In recent years, there’s been growing concern in the medical community regarding the use of general anesthesia on babies facing surgery. Consequently, there’s now a growing trend toward using spinal anesthesia instead.
Employed mainly for shorter procedures (under 90 minutes) that focus on the lower half of the body, from the abdomen on down, the spinal method eliminates pain while leaving infants and toddlers awake and unable to move. It has a number of advantages over general anesthesia and allows parents to bring their young children home sooner by diminishing chances of breathing complications and speeding up recovery time.
The method has been around for about 40 years, but until recently there was little interest among doctors and anesthesiologists in utilizing it, as they were often leery of veering from the traditional method. That attitude began to change after recent studies showed that anesthetic exposure can have debilitating effects on the brains of young animal test subjects as they develop, including problems with learning and memory loss. The study results led to concerns that young children could be vulnerable to the same problems.
A number of studies investigating this question are currently being undertaken worldwide. An interim analysis in the British medical journal the Lancet has found no evidence of harm to cognitive functions by the age of two, but experts are waiting to see the results when the study completes its evaluation in 2017 of kids at the age of 5.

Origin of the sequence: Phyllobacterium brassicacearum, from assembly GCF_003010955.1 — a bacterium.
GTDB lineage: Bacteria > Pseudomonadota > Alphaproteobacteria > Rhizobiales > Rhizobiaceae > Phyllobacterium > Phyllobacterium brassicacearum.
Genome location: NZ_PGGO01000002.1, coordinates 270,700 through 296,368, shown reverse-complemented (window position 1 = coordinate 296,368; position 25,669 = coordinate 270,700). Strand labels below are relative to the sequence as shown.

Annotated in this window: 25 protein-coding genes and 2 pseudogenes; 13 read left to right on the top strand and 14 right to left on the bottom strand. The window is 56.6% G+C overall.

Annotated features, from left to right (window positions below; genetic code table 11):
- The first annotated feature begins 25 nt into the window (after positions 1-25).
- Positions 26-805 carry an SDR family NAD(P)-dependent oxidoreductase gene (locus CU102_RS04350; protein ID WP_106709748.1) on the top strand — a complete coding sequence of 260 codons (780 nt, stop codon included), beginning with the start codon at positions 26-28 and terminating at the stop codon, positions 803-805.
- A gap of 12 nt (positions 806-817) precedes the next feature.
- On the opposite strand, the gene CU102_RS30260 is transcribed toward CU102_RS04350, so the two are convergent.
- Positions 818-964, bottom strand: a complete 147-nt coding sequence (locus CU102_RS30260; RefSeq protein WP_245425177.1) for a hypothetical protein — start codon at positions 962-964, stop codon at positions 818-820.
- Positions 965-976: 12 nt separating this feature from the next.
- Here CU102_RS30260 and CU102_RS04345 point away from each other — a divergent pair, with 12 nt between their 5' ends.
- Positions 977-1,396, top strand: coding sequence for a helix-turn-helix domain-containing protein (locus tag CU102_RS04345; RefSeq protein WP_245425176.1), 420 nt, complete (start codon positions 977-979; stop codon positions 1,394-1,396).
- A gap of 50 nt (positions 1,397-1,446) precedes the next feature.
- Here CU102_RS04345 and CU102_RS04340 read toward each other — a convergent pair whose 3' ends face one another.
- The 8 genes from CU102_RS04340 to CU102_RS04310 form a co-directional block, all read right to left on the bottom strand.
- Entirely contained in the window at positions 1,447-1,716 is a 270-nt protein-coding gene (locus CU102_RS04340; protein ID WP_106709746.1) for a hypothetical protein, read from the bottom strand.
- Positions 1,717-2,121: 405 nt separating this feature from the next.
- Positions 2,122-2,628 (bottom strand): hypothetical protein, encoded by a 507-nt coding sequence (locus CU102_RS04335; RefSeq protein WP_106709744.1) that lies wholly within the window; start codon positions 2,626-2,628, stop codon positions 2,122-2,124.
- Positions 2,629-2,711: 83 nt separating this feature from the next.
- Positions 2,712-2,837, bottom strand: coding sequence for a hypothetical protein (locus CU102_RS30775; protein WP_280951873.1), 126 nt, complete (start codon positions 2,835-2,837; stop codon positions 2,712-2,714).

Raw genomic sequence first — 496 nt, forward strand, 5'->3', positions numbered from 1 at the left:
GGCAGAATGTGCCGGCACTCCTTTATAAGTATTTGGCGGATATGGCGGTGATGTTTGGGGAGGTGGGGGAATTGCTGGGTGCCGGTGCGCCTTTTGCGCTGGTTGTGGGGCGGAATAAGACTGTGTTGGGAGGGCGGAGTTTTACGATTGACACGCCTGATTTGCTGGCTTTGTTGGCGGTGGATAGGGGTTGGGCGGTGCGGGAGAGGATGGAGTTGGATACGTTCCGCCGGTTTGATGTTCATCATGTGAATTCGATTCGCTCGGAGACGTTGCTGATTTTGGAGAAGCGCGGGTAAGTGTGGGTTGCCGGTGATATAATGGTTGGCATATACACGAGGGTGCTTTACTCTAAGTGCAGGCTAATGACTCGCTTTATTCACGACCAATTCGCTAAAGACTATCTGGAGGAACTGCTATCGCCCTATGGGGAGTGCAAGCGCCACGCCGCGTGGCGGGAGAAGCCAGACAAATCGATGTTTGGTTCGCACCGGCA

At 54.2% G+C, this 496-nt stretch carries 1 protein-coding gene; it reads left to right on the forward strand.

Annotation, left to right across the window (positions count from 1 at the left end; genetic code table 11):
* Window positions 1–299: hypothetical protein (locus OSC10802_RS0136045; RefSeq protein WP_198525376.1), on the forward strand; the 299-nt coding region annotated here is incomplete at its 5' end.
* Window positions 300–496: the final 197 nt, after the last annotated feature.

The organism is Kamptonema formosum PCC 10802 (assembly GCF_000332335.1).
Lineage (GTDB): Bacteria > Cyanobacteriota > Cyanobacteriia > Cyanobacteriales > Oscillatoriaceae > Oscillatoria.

The Society for Pediatric Anesthesia, the American Academy of Pediatrics and the American Society of Anesthesiologists agree that although early results seem encouraging, more questions remain. The interim analysis focused on babies and toddlers who had only a single brief exposure to general anesthesia – under an hour. Until more research is done, it remains an open question whether multiple exposures and/or longer duration exposures might be detrimental. Beyond that, the experts point out that brain function is extremely complex and can’t be properly evaluated in just one test.
Meanwhile, doctors say there are few side effects related to spinal anesthesia. Pediatric surgeon Dr. Kenneth Sartorelli of the University of Vermont Children’s Hospital has reported zero major complications among the approximately 2,500 operations his hospital has performed with the spinal method for surgeries on the lower half of the body. The worst he has seen is headache and the occasional minor infection at the site of the needle penetration.
Pediatric anesthesiologist Emmett Whitaker, a researcher at Nationwide Children’s Hospital in Columbus, Ohio, believes it’s a good idea to at least offer spinal anesthesia as a choice to parents when the procedure is applicable. That way, if it turns out that general anesthesia does indeed cause difficulties for kids down the road, “We won’t look back and say we wish we had offered an alternative.”